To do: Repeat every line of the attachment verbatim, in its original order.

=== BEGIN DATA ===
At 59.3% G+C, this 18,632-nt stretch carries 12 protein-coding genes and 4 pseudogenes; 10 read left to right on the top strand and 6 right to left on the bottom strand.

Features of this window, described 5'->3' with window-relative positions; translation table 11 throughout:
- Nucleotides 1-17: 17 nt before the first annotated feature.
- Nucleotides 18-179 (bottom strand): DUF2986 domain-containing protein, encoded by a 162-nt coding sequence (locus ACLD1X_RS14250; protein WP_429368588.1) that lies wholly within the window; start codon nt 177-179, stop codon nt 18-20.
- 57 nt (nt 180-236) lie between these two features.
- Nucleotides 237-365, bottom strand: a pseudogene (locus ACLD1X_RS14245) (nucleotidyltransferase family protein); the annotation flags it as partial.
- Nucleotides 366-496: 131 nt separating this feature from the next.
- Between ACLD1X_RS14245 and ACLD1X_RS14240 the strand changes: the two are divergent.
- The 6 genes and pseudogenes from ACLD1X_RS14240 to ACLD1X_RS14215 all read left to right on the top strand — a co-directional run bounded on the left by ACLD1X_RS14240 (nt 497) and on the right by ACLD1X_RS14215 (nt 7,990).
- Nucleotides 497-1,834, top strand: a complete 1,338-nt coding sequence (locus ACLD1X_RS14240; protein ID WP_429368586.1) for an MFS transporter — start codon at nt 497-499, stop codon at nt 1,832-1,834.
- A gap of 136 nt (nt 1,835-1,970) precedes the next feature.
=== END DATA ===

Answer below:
At 59.3% G+C, this 18,632-nt stretch carries 12 protein-coding genes and 4 pseudogenes; 10 read left to right on the top strand and 6 right to left on the bottom strand.

Features of this window, described 5'->3' with window-relative positions; translation table 11 throughout:
- Nucleotides 1-17: 17 nt before the first annotated feature.
- Nucleotides 18-179 (bottom strand): DUF2986 domain-containing protein, encoded by a 162-nt coding sequence (locus ACLD1X_RS14250; protein WP_429368588.1) that lies wholly within the window; start codon nt 177-179, stop codon nt 18-20.
- 57 nt (nt 180-236) lie between these two features.
- Nucleotides 237-365, bottom strand: a pseudogene (locus ACLD1X_RS14245) (nucleotidyltransferase family protein); the annotation flags it as partial.
- Nucleotides 366-496: 131 nt separating this feature from the next.
- Between ACLD1X_RS14245 and ACLD1X_RS14240 the strand changes: the two are divergent.
- The 6 genes and pseudogenes from ACLD1X_RS14240 to ACLD1X_RS14215 all read left to right on the top strand — a co-directional run bounded on the left by ACLD1X_RS14240 (nt 497) and on the right by ACLD1X_RS14215 (nt 7,990).
- Nucleotides 497-1,834, top strand: a complete 1,338-nt coding sequence (locus ACLD1X_RS14240; protein ID WP_429368586.1) for an MFS transporter — start codon at nt 497-499, stop codon at nt 1,832-1,834.
- A gap of 136 nt (nt 1,835-1,970) precedes the next feature.